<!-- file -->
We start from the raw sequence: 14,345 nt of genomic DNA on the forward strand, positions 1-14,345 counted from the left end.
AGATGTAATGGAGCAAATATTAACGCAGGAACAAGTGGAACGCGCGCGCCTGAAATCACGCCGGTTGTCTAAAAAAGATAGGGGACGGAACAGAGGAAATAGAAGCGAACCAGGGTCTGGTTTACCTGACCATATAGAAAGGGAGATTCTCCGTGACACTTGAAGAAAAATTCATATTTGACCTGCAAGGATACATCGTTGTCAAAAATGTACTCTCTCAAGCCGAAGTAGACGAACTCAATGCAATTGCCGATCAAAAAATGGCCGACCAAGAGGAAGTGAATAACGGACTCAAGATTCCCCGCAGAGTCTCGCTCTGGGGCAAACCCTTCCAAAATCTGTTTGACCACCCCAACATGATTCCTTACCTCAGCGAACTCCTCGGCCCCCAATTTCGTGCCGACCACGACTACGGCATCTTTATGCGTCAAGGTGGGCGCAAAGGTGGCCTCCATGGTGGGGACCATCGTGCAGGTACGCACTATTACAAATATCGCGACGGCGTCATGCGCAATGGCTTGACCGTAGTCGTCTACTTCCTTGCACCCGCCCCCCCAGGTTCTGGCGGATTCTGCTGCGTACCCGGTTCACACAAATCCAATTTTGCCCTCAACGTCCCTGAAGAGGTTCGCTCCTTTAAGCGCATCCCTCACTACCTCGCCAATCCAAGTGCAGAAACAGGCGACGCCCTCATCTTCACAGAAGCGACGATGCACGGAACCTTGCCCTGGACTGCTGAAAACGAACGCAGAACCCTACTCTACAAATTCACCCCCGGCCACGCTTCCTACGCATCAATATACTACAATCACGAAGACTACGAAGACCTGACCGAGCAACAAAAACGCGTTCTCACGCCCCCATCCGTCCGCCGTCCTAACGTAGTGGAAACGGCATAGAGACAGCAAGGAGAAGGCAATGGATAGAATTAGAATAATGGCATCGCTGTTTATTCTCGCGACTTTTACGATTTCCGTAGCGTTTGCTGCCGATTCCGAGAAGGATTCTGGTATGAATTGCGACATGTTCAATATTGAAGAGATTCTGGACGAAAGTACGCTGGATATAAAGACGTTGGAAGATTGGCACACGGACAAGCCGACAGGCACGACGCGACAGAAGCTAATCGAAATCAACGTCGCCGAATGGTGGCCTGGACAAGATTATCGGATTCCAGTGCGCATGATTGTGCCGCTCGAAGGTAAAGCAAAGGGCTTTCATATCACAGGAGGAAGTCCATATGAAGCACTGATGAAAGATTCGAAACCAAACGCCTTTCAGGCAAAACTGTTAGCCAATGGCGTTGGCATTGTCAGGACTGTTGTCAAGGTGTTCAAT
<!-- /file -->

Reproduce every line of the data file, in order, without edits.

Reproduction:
We start from the raw sequence: 14,345 nt of genomic DNA on the forward strand, positions 1-14,345 counted from the left end.
AGATGTAATGGAGCAAATATTAACGCAGGAACAAGTGGAACGCGCGCGCCTGAAATCACGCCGGTTGTCTAAAAAAGATAGGGGACGGAACAGAGGAAATAGAAGCGAACCAGGGTCTGGTTTACCTGACCATATAGAAAGGGAGATTCTCCGTGACACTTGAAGAAAAATTCATATTTGACCTGCAAGGATACATCGTTGTCAAAAATGTACTCTCTCAAGCCGAAGTAGACGAACTCAATGCAATTGCCGATCAAAAAATGGCCGACCAAGAGGAAGTGAATAACGGACTCAAGATTCCCCGCAGAGTCTCGCTCTGGGGCAAACCCTTCCAAAATCTGTTTGACCACCCCAACATGATTCCTTACCTCAGCGAACTCCTCGGCCCCCAATTTCGTGCCGACCACGACTACGGCATCTTTATGCGTCAAGGTGGGCGCAAAGGTGGCCTCCATGGTGGGGACCATCGTGCAGGTACGCACTATTACAAATATCGCGACGGCGTCATGCGCAATGGCTTGACCGTAGTCGTCTACTTCCTTGCACCCGCCCCCCCAGGTTCTGGCGGATTCTGCTGCGTACCCGGTTCACACAAATCCAATTTTGCCCTCAACGTCCCTGAAGAGGTTCGCTCCTTTAAGCGCATCCCTCACTACCTCGCCAATCCAAGTGCAGAAACAGGCGACGCCCTCATCTTCACAGAAGCGACGATGCACGGAACCTTGCCCTGGACTGCTGAAAACGAACGCAGAACCCTACTCTACAAATTCACCCCCGGCCACGCTTCCTACGCATCAATATACTACAATCACGAAGACTACGAAGACCTGACCGAGCAACAAAAACGCGTTCTCACGCCCCCATCCGTCCGCCGTCCTAACGTAGTGGAAACGGCATAGAGACAGCAAGGAGAAGGCAATGGATAGAATTAGAATAATGGCATCGCTGTTTATTCTCGCGACTTTTACGATTTCCGTAGCGTTTGCTGCCGATTCCGAGAAGGATTCTGGTATGAATTGCGACATGTTCAATATTGAAGAGATTCTGGACGAAAGTACGCTGGATATAAAGACGTTGGAAGATTGGCACACGGACAAGCCGACAGGCACGACGCGACAGAAGCTAATCGAAATCAACGTCGCCGAATGGTGGCCTGGACAAGATTATCGGATTCCAGTGCGCATGATTGTGCCGCTCGAAGGTAAAGCAAAGGGCTTTCATATCACAGGAGGAAGTCCATATGAAGCACTGATGAAAGATTCGAAACCAAACGCCTTTCAGGCAAAACTGTTAGCCAATGGCGTTGGCATTGTCAGGACTGTTGTCAAGGTGTTCAAT